Explore the Science Museum, London


    London’s Science Museum is a fantastic day out, with galleries, exhibitions and collections that are bound to leave you feeling filled with wonder at humanity’s achievements in describing and explaining the natural world.

    Founded in 1857 as part of the South Kensington museum, the Science Museum became independent in 1909. It is now one of the capital’s most popular museums, attracting 3.3 million visitors every year.


    Over 300,000 items feature in the museum’s collections, including Stephenson’s Rocket, the first jet engine, a reconstruction of Francis Crick and James Watson’s model of DNA and Charles Babbage’s Difference engine.

    There is also an extensive section dedicated to medicine, including a gallery called “Science and the Art of Medicine”, with exhibits of medical instruments and practices from ancient days and from many countries.

    The museum is a mecca for children in particular, who marvel at exhibitions such as Exploring Space, which features rockets and other items from humanity’s quest to travel beyond the confines of Planet Earth.

    Another exhibition, Flight, contains several full-sized aeroplanes and helicopters, including Spitfire and Hurricane fighters.

    Opening times

    Opening hours are 10.00 to 18.00 (last entry 17.15) every day except 24th to 26th December. The museum closes at 19.00 during school holidays, with last entry 18.15.

    Tube station

    South Kensington Tube Station, which is on the District, Circle and Piccadilly lines, is the nearest underground station. It is a five-minute walk away from the Science Museum. Visitors are able to take a pedestrian subway that runs directly to the entrance of the museum.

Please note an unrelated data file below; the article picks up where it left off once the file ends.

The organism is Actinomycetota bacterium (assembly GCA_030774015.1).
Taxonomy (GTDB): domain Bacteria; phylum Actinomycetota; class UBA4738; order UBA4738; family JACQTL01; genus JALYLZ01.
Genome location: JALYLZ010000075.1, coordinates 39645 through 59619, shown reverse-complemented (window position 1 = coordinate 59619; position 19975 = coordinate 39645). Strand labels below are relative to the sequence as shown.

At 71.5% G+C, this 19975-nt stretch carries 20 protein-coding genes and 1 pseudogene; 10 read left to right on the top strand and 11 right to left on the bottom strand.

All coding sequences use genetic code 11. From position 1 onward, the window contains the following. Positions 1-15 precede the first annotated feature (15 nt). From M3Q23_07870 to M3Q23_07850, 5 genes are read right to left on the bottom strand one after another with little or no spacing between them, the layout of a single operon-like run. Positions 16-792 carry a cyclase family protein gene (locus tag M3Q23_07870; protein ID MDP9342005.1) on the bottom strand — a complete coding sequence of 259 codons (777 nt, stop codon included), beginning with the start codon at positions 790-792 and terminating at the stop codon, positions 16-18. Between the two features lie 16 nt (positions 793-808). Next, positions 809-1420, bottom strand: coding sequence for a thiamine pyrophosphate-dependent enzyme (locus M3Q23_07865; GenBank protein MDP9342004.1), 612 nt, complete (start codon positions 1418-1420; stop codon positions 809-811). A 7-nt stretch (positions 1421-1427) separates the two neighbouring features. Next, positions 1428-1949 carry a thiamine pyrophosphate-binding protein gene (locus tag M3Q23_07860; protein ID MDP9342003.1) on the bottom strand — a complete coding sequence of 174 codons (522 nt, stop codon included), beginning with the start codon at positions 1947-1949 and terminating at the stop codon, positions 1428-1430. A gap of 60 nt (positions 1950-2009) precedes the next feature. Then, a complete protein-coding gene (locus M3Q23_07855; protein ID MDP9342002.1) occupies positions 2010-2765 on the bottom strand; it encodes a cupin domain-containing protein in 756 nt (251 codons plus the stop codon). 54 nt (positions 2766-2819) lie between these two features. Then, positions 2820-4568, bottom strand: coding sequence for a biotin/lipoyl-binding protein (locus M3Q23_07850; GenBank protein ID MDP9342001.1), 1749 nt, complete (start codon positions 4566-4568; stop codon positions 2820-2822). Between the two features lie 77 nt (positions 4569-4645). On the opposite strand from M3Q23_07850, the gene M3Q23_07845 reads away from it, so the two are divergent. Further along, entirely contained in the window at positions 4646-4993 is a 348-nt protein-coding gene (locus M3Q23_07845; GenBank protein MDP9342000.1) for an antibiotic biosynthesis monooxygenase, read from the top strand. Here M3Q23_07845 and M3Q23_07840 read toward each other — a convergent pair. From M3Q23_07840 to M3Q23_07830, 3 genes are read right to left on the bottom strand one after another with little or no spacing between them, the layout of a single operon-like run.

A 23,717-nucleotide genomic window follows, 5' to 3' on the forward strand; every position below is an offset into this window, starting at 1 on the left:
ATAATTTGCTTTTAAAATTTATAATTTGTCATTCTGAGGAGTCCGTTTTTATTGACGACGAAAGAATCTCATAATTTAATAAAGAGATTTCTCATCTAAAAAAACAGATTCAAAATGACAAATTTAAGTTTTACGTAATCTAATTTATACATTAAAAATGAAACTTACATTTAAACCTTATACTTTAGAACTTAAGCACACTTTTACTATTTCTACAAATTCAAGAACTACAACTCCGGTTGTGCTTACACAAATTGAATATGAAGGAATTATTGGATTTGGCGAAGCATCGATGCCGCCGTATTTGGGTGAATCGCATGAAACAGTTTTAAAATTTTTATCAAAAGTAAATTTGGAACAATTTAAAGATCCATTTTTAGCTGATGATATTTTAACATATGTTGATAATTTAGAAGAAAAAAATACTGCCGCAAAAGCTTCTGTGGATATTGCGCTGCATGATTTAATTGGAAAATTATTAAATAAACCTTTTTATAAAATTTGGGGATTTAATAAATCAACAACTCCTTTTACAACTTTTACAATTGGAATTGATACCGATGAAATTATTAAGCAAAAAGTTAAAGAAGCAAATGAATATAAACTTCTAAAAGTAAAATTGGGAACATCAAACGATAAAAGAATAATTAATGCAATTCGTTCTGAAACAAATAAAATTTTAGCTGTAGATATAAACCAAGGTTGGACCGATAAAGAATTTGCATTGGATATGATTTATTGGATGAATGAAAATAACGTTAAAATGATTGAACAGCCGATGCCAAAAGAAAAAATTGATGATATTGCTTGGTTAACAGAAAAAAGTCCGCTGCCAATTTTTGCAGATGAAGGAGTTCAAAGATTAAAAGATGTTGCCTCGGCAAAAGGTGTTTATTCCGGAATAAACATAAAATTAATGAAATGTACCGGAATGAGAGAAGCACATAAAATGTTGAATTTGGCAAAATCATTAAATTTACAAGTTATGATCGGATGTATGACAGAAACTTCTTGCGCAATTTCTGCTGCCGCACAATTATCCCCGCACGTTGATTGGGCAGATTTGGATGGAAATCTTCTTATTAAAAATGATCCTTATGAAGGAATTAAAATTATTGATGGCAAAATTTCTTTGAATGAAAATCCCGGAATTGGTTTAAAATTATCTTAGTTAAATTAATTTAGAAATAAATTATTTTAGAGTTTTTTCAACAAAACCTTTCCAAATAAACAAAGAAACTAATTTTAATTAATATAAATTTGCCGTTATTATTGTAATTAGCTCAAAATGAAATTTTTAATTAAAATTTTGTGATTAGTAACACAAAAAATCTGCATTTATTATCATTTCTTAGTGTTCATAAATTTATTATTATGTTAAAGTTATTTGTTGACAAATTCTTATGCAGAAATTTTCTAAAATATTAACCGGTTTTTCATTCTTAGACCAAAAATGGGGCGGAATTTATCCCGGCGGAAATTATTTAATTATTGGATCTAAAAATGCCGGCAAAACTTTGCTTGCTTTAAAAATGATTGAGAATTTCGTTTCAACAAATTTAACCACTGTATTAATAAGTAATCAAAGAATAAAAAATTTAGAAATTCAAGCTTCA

The Science Museum houses a shop containing a range of items, including experiments, adult lifestyle gadgets, stargazing telescopes and technological gizmos. Gifts are available to suit people of all ages.

    Hotels nearby

    Hotels near the Science Museum include the Park Grand London Kensington and the London Premier Kensington, which are both less than a mile away.


    The Science Museum’s own on-site IMAX cinema enables viewers to feel part of the action as they watch films on a variety of fascinating subjects, such as robots, life in the ocean and a mission to the moon.


    There are a number of events held at the museum, including workshops, experiments, shows and storytelling activities.

    Stronger by Design, for example, serves as an introduction to simple engineering, exploring the science of forces and structures. Attendees have the opportunity to participate in a range of fun-filled activities, including sitting on over 500 nails on the museum’s evil ‘Chair of Doom’.

    Attractions nearby

    The Science Museum is located in an area of London that is bursting with cultural attractions, meaning there are plenty of other exciting things to do when your visit is over.

    These include:

    1. Natural History Museum, Cromwell Road, South Kensington, London SW7.
    2. The Natural History Museum contains millions of specimens from the natural world, including dinosaur skeletons and a giant squid.
    3. Museum of Instruments, Royal College of Music, Prince Consort Road, South Kensington, London SW7.
    4. This museum is home to a range of musical instruments, with some dating back centuries.
    5. Victoria and Albert Museum (V&A), Cromwell Road, South Kensington, London SW7.
    6. Founded in 1852, the V&A is home to over four million items spanning centuries and a huge range of different cultures.
    7. Brompton Oratory, Brompton Road, South Kensington, London SW7.
    8. Brompton Oratory is a grade II listed Roman Catholic church that was built during the 19th century. It is located next to the Victoria and Albert Museum.
    9. Royal College of Art, Kensington Gore, South Kensington, London SW7.
    10. Royal Geographical Society, 1 Kensington Gore, South Kensington, London SW7.
    11. Albert Memorial, Kensington Gardens, 27 Princes Square, South Kensington, London W2
    12. Situated in the beautiful surroundings of Kensington Gardens, the Albert Memorial is one of the capital’s most ornate monuments. It commemorates Prince Albert, the husband of Queen Victoria, who died of typhoid fever at the age of 42.
    13. The Serpentine Galleries, Kensington Gardens, South Kensington, London W2
    14. These contemporary art galleries are located in Kensington Gardens and take their name from the nearby Serpentine lake. Admission is free.